Previous Page  9 / 13 Next Page
Show Menu
Previous Page 9 / 13 Next Page
Page Background



Poor customer service is costing

uK businesses £4.7m a day, says

NewVoiceMedia, and 95 per cent of

us take some form of action following

inadequate service.

After a negative experience with a

company, more than half of us would

never use them again, more than a quarter

would tell friends not to use the business,

and a fifth would take their revenge online

by posting a nasty review. 14 per cent

would get even via social media.

Apparently, the younger

generation is more willing to tolerate

long hold times than the more

mature among us and men are

more impatient than women, with a

fifth prepared to wait less than five

minutes versus only 13 per cent of

women. Women are also more vocal

when it comes to recommending a

company that has done well; men

tend to respond by simply using the

service more frequently.




lack of appreciation from

a business (28%)


unhelpful/rude contact

centre staff (22%)


being passed around

multiple agents (16%)


Calls being answered by

someone without the

required knowledge to

answer a query (16%)


being kept on hold (12%)

now for the science bit...

Tests have taken place on the world's

first biosensor capable of detecting

when athletes are about to burn out,

say scientists. The biosensor can

alert marathoners, cyclists, other

athletes, soldiers and indeed anyone

who embarks on intense periods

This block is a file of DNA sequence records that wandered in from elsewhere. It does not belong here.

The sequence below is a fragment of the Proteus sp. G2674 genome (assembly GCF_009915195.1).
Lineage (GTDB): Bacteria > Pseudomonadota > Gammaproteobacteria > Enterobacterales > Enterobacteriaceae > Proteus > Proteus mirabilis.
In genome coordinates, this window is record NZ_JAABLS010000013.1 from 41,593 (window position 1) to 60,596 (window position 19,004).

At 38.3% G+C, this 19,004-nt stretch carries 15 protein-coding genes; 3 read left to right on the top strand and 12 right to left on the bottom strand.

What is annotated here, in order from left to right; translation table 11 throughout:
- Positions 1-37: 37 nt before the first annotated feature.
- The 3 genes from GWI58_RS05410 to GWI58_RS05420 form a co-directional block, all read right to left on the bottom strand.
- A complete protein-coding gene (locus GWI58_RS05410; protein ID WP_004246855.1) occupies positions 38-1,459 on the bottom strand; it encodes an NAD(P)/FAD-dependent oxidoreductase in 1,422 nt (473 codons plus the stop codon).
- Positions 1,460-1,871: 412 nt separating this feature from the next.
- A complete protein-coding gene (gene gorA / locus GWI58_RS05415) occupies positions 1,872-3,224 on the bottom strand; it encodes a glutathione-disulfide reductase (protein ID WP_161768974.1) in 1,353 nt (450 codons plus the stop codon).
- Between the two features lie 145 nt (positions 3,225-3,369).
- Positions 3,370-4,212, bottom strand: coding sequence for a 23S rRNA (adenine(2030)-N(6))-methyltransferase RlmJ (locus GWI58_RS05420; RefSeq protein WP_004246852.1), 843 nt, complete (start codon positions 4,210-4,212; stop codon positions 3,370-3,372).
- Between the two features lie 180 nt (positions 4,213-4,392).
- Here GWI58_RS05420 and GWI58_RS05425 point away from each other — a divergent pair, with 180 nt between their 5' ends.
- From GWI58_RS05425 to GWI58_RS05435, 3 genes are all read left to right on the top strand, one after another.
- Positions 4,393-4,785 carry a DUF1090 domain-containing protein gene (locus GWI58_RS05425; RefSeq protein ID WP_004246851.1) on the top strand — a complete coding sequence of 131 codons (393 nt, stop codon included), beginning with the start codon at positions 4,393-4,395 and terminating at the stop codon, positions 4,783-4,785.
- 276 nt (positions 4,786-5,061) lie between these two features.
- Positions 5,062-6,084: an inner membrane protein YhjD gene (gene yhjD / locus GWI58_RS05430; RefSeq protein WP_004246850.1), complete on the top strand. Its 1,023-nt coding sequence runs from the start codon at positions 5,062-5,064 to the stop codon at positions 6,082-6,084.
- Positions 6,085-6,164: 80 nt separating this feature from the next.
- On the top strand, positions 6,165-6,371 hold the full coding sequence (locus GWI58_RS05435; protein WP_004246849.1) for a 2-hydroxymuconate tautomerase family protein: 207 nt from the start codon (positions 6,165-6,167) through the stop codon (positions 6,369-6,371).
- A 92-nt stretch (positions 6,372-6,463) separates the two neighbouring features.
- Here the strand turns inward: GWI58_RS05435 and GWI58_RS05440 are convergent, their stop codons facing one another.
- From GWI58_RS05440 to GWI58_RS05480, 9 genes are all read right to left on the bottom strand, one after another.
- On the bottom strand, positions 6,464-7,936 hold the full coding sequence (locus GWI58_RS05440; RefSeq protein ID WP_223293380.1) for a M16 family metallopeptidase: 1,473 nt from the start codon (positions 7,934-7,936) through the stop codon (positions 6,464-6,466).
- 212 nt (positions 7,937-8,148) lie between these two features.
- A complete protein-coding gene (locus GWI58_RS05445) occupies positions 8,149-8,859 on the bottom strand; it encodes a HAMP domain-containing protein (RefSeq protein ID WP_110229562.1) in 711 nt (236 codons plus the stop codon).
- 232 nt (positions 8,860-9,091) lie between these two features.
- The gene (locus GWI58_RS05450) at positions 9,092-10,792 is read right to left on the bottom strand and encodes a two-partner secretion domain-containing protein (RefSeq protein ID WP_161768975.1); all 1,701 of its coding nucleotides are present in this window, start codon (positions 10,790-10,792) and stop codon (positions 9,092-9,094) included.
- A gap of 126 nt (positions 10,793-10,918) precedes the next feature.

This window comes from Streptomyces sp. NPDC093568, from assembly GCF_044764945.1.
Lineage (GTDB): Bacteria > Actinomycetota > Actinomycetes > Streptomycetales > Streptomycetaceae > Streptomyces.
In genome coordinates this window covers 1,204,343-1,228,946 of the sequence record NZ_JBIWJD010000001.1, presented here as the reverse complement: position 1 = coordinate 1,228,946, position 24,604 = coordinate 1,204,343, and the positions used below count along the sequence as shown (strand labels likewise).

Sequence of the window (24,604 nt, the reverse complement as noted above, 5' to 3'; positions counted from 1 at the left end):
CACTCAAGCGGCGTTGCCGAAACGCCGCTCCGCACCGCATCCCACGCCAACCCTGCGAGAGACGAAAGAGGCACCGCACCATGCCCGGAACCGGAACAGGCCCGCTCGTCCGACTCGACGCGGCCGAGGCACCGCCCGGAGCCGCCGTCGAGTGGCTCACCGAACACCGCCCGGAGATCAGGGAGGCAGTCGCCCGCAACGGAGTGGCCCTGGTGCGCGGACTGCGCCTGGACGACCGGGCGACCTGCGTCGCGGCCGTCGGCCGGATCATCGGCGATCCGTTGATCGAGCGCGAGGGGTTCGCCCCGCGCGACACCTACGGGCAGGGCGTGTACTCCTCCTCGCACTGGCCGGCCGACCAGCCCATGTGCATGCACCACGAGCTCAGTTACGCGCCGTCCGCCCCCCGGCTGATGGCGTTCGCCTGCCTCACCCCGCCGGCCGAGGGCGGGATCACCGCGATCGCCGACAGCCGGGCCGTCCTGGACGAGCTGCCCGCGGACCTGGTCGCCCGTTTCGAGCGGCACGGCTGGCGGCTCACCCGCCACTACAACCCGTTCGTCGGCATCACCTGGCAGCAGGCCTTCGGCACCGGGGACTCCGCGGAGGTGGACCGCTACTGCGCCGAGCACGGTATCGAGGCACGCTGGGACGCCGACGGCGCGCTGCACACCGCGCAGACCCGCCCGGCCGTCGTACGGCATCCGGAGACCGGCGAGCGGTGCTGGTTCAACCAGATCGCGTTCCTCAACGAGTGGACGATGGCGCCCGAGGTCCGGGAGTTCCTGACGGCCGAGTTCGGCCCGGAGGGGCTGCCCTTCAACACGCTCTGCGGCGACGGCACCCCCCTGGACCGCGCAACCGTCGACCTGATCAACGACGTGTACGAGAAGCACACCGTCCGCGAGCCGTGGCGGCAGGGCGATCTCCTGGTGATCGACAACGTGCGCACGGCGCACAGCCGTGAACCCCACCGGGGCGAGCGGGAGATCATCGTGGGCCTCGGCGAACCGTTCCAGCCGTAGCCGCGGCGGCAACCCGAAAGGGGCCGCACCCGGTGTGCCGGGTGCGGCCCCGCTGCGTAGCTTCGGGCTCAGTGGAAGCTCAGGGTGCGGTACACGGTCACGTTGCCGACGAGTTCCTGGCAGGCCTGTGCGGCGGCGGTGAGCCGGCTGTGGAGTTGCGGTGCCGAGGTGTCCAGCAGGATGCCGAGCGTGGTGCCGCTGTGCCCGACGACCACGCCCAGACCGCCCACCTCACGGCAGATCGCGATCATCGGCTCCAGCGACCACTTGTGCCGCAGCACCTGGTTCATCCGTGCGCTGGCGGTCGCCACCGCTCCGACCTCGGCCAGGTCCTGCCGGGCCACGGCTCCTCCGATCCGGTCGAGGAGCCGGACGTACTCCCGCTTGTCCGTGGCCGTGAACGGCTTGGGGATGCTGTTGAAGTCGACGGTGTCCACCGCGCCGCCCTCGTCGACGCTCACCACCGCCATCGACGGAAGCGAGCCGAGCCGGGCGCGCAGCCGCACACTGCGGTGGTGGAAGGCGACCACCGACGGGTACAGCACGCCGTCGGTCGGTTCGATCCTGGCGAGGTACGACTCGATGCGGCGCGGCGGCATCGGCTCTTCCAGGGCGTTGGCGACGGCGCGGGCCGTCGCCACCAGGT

of exercise when they are about to

hit the wall. It could help them to

monitor their stamina and fitness,

says the study, in ACS' journal

Analytical Chemistry.

When we do moderate exercise,

we produce enough energy through

aerobic respiration, but when we

move up a gear this energy is no

longer sufficient. The body then shifts

to anaerobic metabolism, which

produces lactic acid and lactate, a

form of lactic acid that is released

into sweat. When the lactate levels

get too high, we experience extreme

fatigue and just can't push on any

longer. We hit 'the wall'.

Applied to the skin like a

tattoo so that it can flex with the

body's movements, the biosensor

accurately measures lactate

levels in sweat during exercise.

"Skin-worn metabolite biosensors

could lead to useful insights into

physical performance and overall

physiological status, hence offering

considerable promise for diverse

sport, military and biomedical

applications," say the scientists.